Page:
One sign that the concept of essential drugs has been accepted is the development, dissemination and use of a national essential drugs list, a local essential drugs formulary, or equivalent reference material on essential drugs, such as drug information sheets. The availability of such drug information is one cornerstone for rational prescribing [4]. In this study only one out of the four hospitals had a copy of EDL, national drug formulary and STG during the evaluation period. This makes the overall availability 25 % which is much lower than in other studies. A study in south west Ethiopia showed that the availability was 50 % [11]. The availability for 10 health centers in Saudi Arabia was found to be 90 % [17]. However, the availability of the present study can be said to be better than a study in India where 0 % availability was reported [14].

The overall mean percentage of key drugs in stock in the four hospitals was very low (65.7 %) compared with the optimal value (100 %). The minimum to maximum range was between 50 % and 81.3 %. The evaluation was made in terms of the drugs listed in Table 4 most of which are recommended by Federal Ministry of health of Ethiopia as tracer drugs for the hospitals in Ethiopia. The availability of key drugs is lower compared to that of a study reported in India which was 73 %, but greater than that of another study in United Arab Emirates which was 59.2 % [14, 16].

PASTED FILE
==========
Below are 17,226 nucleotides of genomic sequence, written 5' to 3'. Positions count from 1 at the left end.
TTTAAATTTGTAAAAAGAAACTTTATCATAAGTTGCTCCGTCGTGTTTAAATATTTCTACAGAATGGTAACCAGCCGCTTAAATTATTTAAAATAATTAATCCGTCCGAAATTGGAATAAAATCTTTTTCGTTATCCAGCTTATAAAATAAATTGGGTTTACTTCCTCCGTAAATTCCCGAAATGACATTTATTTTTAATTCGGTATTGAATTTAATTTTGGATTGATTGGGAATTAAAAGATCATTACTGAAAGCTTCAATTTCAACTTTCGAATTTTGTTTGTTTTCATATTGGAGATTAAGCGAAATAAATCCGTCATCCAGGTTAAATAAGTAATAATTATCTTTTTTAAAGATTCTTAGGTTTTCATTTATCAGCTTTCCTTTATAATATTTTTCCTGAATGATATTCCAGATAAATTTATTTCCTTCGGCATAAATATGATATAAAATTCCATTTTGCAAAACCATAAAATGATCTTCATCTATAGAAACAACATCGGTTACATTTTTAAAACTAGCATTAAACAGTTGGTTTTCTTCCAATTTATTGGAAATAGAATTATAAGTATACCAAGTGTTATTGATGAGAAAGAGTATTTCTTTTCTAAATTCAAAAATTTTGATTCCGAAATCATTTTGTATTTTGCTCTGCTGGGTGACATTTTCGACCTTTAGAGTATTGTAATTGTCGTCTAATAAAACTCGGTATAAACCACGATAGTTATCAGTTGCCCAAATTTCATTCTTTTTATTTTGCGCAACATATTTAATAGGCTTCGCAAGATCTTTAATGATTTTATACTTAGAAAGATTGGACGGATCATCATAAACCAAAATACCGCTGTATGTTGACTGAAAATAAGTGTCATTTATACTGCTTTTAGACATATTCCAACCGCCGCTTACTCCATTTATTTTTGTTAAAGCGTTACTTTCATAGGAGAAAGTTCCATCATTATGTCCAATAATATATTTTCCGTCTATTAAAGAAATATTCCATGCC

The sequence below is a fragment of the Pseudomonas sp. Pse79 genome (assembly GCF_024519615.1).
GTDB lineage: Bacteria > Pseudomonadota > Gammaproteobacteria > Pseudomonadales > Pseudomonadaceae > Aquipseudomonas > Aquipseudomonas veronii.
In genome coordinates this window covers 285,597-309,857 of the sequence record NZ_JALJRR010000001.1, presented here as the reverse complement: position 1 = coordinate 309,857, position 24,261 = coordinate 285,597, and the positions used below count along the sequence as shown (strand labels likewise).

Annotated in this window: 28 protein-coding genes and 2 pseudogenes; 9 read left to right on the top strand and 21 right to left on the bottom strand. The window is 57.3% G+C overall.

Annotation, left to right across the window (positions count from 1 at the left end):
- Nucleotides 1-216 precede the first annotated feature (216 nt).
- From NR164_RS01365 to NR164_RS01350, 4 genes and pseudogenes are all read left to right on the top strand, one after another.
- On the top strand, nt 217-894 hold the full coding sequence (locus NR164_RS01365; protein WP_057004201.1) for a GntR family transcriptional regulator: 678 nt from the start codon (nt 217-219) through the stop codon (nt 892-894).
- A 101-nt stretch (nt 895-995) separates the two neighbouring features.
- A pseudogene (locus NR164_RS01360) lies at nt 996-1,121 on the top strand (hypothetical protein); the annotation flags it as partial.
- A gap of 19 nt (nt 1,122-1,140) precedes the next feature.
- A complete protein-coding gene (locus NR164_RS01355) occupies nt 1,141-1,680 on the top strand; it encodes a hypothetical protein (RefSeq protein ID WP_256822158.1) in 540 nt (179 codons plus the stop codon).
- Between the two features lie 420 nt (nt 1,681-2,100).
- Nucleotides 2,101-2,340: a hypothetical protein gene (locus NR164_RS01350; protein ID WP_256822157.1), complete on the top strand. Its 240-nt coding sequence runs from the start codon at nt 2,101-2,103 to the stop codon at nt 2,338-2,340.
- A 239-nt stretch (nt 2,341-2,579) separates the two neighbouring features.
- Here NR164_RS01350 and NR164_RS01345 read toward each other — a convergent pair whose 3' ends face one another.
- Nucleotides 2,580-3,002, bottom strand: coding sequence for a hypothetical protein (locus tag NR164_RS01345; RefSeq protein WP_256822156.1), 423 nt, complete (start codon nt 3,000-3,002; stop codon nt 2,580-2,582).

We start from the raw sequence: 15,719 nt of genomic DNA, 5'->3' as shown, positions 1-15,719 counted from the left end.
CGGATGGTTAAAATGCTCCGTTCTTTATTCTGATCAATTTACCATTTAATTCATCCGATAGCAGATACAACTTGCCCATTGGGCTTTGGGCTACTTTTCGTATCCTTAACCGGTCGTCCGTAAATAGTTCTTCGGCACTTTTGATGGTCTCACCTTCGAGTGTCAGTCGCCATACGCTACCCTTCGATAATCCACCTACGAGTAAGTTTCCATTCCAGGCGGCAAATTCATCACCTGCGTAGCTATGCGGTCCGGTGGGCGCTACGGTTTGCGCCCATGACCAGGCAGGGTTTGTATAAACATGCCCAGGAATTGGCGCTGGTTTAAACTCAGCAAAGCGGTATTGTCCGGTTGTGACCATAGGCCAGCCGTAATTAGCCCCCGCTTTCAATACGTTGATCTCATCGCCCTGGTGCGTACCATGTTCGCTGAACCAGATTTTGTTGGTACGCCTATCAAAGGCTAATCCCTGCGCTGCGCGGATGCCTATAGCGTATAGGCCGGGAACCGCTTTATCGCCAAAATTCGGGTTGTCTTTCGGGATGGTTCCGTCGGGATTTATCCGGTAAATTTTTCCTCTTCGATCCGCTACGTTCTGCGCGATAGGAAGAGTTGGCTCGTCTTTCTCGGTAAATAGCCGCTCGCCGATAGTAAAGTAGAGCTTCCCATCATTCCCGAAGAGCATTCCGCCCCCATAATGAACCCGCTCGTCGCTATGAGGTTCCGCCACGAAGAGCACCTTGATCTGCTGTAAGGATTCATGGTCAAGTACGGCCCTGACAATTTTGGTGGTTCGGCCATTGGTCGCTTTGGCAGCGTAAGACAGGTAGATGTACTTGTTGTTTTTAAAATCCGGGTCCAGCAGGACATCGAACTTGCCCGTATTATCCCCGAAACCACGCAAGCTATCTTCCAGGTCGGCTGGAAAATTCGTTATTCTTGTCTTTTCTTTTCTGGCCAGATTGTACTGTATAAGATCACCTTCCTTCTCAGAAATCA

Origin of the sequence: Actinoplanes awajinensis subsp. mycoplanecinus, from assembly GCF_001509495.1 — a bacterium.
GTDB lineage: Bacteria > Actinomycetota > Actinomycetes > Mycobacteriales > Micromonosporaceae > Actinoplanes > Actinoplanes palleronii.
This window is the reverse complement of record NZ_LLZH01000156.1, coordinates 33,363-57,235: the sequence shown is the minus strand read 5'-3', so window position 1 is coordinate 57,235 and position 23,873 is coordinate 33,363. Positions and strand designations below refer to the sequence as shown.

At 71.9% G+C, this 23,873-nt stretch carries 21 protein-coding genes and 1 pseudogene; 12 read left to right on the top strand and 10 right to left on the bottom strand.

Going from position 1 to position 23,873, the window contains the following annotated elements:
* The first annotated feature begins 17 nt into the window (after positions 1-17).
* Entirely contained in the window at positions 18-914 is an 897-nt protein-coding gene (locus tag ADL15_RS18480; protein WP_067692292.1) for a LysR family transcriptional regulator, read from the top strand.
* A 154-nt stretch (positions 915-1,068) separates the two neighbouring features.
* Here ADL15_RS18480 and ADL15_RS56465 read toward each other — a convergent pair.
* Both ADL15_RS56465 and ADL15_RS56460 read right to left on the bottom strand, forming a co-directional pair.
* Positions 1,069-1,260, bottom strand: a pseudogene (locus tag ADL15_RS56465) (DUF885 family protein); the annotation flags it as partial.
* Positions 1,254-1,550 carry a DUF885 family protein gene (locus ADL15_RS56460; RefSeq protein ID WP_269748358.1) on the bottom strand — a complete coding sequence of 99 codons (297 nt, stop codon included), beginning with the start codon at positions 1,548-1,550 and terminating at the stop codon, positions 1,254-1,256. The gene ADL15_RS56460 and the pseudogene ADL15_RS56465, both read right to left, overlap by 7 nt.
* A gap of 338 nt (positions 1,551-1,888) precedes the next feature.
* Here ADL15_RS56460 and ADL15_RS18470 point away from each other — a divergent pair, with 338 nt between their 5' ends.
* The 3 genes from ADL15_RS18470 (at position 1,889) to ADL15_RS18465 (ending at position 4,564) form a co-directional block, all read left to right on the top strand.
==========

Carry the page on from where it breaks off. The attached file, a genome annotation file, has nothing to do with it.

This study examined drug use patterns in terms of the WHO patient care and facility indicators. It only measured the WHO set criteria for patient care to assess the drug use patterns in the hospitals without addressing any of the associated factors affecting the drug use. To determine these factors, further study is needed. Also the actual use of the prescribed drugs by the patients was not included in present study as it is difficult to be sure whether the patients took the drugs or not according to the prescribers’ instruction. The findings of this study only describe the drug prescribing and dispensing patterns in the outpatient departments of the hospitals. Thus it doesn’t reflect the drug use in inpatient wards of the hospitals.

Conclusion and recommendation

Attention needs to be given to finding a solution to the short consultation times. The consultation time is pivotal in determining appropriate prescribing and use of drugs. Short consultation times, as found in the four hospitals we studied, may negatively impact patient outcomes. Even though the dispensing time in this study was relatively longer compared to other studies still it is shorter than the recommended level. There was very poor labeling of the medications. There is a need of investigating the associated factors with the low patient care parameters. Systemic changes are needed to improve patients’ knowledge of their medications, deliver appropriate patient advice and adequately label of the medications. Essential drug supply management systems should be established to ensure availability of key drugs in the outpatient pharmacies of the hospitals.